Things change. The new boss doesn’t like you as much as the old boss. There are tensions in the office. You are overlooked for a promotion, a blowjob at the office party. You get sacked. Or you feel hemmed in, unfulfilled, and frustrated. You move on. And stumble. And fall. And fall.
Every heroic myth has failure built in to the narrative. We think of Ali with his jaw broken in the first fight against Joe Frazier, Sinatra in the dog days with no recording contract, Christ on the cross in his moment of doubt and pain. But we all know how the story ends—that Ali will meet Frazier again in Manila, that Sinatra has Capitol Records and From Here to Eternity around the corner, and on the third day the stone will roll back, and eternal life awaits.
Great men overcome failure and it makes them greater than ever. But when you can’t pay your gas bill you don’t feel like Muhammad Ali or Frank Sinatra or Jesus Christ. You feel more like Mr. Bean.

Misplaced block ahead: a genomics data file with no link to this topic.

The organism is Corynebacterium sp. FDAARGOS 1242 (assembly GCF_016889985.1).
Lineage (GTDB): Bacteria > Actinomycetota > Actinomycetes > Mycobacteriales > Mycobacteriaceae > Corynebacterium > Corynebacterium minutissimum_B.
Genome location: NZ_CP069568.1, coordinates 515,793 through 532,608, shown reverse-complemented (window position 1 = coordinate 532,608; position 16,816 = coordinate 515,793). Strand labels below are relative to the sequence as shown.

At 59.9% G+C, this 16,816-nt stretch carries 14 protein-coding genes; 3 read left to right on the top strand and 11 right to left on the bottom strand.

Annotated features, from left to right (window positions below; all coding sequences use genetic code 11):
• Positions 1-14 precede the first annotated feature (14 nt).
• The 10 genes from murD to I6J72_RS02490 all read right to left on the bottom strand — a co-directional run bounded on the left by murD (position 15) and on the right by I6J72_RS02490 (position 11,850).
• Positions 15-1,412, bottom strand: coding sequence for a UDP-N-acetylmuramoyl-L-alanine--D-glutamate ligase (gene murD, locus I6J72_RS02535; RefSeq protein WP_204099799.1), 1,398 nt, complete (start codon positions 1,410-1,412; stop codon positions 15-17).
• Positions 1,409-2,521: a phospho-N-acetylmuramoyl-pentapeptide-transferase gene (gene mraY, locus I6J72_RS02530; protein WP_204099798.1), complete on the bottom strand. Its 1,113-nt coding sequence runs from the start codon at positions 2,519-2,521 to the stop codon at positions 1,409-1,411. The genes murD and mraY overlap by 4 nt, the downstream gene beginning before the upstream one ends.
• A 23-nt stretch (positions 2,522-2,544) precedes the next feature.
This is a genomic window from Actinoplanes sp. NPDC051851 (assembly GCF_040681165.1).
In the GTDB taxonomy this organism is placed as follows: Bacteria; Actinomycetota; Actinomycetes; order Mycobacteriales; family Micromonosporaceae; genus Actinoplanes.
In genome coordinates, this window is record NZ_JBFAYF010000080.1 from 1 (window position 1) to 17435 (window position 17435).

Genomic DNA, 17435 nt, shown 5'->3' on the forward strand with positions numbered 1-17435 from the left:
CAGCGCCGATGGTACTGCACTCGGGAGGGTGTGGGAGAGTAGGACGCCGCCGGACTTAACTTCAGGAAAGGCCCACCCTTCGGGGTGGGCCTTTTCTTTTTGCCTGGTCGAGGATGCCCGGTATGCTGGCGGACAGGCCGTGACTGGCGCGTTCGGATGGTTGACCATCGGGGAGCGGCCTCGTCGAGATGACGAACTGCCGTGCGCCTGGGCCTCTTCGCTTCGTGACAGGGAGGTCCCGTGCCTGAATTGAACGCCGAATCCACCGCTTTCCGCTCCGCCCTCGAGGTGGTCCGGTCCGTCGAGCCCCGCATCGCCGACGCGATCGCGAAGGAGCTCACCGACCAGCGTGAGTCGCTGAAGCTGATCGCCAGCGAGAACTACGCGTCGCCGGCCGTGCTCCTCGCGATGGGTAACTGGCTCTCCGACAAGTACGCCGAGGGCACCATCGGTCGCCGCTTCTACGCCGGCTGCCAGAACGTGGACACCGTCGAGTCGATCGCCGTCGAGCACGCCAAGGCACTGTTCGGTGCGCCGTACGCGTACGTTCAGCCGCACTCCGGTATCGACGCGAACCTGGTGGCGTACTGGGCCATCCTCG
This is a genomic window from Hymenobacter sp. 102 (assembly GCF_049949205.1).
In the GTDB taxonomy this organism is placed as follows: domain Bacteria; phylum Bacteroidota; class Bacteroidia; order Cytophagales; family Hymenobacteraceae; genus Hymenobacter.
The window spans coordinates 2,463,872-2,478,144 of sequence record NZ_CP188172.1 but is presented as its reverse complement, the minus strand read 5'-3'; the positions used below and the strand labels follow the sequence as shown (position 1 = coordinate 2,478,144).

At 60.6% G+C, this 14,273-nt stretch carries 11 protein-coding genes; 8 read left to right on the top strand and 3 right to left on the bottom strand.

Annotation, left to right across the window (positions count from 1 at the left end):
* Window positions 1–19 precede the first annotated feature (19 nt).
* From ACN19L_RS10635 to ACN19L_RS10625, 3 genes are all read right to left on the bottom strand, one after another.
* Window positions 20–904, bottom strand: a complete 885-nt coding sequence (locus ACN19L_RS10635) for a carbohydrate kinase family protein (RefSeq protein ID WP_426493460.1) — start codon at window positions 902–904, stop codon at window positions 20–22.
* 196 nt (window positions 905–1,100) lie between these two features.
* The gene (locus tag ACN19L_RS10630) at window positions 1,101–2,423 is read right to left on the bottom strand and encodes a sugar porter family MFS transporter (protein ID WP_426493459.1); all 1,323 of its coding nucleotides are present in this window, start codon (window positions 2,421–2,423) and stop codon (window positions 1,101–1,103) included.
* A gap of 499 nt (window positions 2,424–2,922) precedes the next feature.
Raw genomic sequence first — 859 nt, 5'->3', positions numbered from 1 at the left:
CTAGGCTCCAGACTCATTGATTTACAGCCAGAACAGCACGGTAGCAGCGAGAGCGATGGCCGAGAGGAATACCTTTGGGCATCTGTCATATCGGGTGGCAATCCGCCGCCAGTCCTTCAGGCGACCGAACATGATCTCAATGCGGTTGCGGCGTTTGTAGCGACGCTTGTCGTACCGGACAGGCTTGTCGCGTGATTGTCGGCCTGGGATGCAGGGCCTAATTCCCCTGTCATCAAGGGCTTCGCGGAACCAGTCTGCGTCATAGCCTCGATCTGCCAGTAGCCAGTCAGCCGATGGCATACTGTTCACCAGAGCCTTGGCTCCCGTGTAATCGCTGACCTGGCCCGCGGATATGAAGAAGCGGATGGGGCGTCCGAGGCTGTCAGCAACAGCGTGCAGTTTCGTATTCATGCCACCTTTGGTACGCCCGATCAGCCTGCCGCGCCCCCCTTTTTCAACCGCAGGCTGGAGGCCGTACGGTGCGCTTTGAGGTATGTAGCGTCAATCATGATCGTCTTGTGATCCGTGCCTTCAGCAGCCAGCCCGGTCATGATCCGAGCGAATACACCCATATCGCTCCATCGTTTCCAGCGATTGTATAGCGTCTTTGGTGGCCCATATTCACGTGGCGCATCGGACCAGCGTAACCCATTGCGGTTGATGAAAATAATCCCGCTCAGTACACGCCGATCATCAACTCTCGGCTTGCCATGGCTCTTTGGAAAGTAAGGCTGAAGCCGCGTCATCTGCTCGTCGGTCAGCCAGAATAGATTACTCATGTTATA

They say that failure isn’t fatal. But it doesn’t feel that way when you are in the middle of it. Failure feels like it will kill you. Failure is the dirty bomb in the life of the modern male, as undeniable as serious illness, a condition it closely resembles.
Looking on the bright side, my ten long years of failure didn’t kill me. Somehow the bills got paid. I never went bankrupt. Although what happened to me was personally devastating, and not what I would have wanted, some people might even consider it a kind of measly, modest success. I never had a boss, or had to go to an office, or had to wear a suit and tie when I didn’t want to. I kept working at the job I love. One man’s abject failure is another man’s bad decade at the office. Failure is relative.
There are a thousand ways for a man to feel like a failure, but nothing cuts to the bone quite as acutely as professional failure, because so much of our self-esteem is derived from what we do for a living. So how to fight failure? Stay fit. Work hard. Then work harder. Then work better. No drinking to excess over the age of 30. No drugs at all over the age of 25. Never let your vices become your day job. Never get lazy. Never get fat. And never ever bet against yourself.